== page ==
Wednesday, December 19, 2007

Doc Riot's Aussie matches of 2007

PWA Elite's Blakestone
- photo courtesy of

HAVING moved to Parramatta - the geographic centre of Sydney - in December 2006, I have been attending far more local wrestling shows than ever before. With that in mind, I feel I'm perfectly qualified to cast some votes for my fave matches of 2007.
In no particular order - and for sheer entertainment value just as much as in-ring action - they are:

1. CIMA vs Steve Ravenous vs TNT (AWF, Blacktown RSL, January 6): Cima was flawless in the ring and forced the other two guys to lift their wrestling to his level. A surprise ending, too - no-one expected TNT to do the job
2. Alex Rudka vs Mikey Lord (UWF, Merrylands RSL, May 27): Best cruiserweight match of the year. Not just a bunch of spots, this was a great wrestling match that included high spots
3. Masato Tanaka vs “Jag” Hartley Jackson vs Bruce “Havoc” Mills (International Assault Global Attack, Adelaide, August 10): Tanaka No. 1! Hard-core mayhem at its finest
4. Flaming Tables Match: Bruce “Havoc” Mills vs Jayson Cooper (EPW Adelaide, Clovelly Park, August 11): Havoc and Jayson take ultra-violence in Australia to a new level. Great bout, great twists, great ending to a great card
5. Bishop Sommers b Crofty (PWA Elite, Marrickville, NSW, September 8): I have not laughed so much at a match in years...and the humour was ALL intentional.
6. Mason Childs vs Ash Riot (UWA "Hallowikkid", October 28): Technically brilliant bout. I loved it, even if other fans didn't
7. Blakestone & Mark Williamson vs Maverick & Striker (PWA Elite, Marrickville, NSW, September 8): Blakestone and MS were Aussie tag team of the year, just on the strength of this one vicious squash (poor "security" guys). Mark channelled the spirit of "beach bum" Don Muraco as he munched on his Subway sandwitch throughout the contest, leaving Blakestone to do all the work. Awesome brutality mixed with even more awesome comedy
8. Blakestone vs Sean O'Shea (PWAE, Liverpool, November 30): Chop city! Blakestone and O'Shea meshed well together and brought out the best in each other
9. Ryan Eagles vs Mikey Broderick (PWAE, Liverpool, November 30): A fantastic match that maintained a strong storyline. Ryan turned heel and everything flowed nicely from the start. The upset ending, along with the man-on-valet bloodletting, really elevated this bout
10. Powerhouse Theo vs Gamma (AWF, Blacktown RSL, October 7): Theo' a new force in wrestling and probably the best thing going in AWF today. Gamma's a Dragon Gate dude who worked fast-paced comedy and really made this bout sing. He made Theo look a million dollars, but Theo didn't need that much help either

- photo courtesy of

PREVIEW: "The Triumph & Tragedy Of World Class Championship Wrestling" (out Jan. 12)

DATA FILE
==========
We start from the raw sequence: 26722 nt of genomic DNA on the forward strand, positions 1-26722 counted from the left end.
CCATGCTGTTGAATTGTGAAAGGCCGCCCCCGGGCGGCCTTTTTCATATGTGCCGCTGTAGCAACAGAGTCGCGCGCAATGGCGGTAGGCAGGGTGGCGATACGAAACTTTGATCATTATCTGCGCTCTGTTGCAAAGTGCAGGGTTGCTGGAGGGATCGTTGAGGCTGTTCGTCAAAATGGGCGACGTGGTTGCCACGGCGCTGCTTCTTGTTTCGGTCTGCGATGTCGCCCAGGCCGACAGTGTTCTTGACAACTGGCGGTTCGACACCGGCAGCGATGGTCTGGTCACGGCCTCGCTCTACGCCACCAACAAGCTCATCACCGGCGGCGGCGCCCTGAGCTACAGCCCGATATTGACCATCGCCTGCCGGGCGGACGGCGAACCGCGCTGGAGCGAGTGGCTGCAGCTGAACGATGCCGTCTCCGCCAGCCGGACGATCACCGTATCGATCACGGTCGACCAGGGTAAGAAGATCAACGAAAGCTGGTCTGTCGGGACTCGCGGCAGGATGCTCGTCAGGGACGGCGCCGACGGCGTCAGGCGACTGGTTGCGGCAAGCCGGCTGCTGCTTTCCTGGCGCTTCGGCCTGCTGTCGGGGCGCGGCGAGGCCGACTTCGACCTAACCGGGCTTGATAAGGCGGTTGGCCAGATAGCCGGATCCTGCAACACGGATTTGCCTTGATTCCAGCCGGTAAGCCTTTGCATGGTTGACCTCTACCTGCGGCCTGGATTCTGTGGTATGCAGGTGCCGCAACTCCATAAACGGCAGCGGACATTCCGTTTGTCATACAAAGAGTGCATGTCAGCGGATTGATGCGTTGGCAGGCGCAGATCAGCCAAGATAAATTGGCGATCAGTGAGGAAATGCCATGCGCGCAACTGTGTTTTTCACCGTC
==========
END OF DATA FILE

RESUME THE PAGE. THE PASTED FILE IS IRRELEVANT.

BACK in the early 1980s, the hottest wrestling promotion in the US wasn’t the WWF. It was the Dallas-based World Class, headlined by the mega-popular Fritz Von Erich and his sons, David, Kerry, Kevin and, later, Mike and Chris.

The company scaled new heights of success through such innovations as the introduction of entrance music for its wrestlers, state-of-the-art camerawork, exciting matches and compelling feuds, led by the Von Erichs vs the Fabulous Freebirds, which lit a fuse under the Texas promotion.
Kevin, Kerry and David Von Erich...only Kevin is still alive today

Fritz takes on the Fabulous Freebirds

The Freebirds: Michael "PS" Hayes, Terry "Bamm Bamm" Gordy and Buddy "Jack" Roberts

But within 10 years all the brothers except Kevin were dead - as were Terry Gordy, Gino Hernandez, Bruiser Brody and others - and World Class went quickly out of business. WWE's two-disc DVD The Triumph & Tragedy Of World Class Championship Wrestling examines the reasons surrounding the company’s speedy rise and equally as speedy destruction.
OK, the documentary's quite good even with all the WWE spin and bullshit – Kevin Von Erich is an hilarious liar, by the way.
The Freebirds in 2007 are tragic to look at - Buddy Roberts uses a buzzbox in the throat to talk, Jimmy Garvin's a fat fuck and Michael Hayes looks like he's eaten half of the WWE roster. At least Hayes is still interesting when he talks.
And, frankly, they're just about the only guys from the glory days of WCCW still alive to talk about it, so it's good they're on this DVD. At least they're more honest than Kevin.
Gary Hart's good value, too, as is "Wild" Bill Irwin. Even Mick Foley drops by to throw in a few thoughts.
But the doco gets hazy with the facts (surprise, surprise) and the World Class timeline at times. It’s also loose with history when it suits the story (e.g. they pretend Michael Hayes' final babyface run in World Class in 1987 never happened. Admittedly, he'd probably want to forget about that disastrous run, too).
The documentary hints that David died of a drug overdose, but it's mainly the same kayfabe "stomach burst" bullshit we've read elsewhere. WWE can't hide it, but they let slide a lot of the bad-taste angles Fritz did to exploit the boys' deaths and illnesses. The Lance Von Erich debacle is also glossed over.
Triple H takes on the Steve Lombardi role in this DVD - he's all over it and, for some reason, takes great delight in dissing "the hard-core style...well, I don't even like to call it a style" while talking about Bruiser Brody and Abdullah The Butcher. He also says the classic lesson learned from the Von Erich story is “don’t do drugs”…I found that an ironic statement.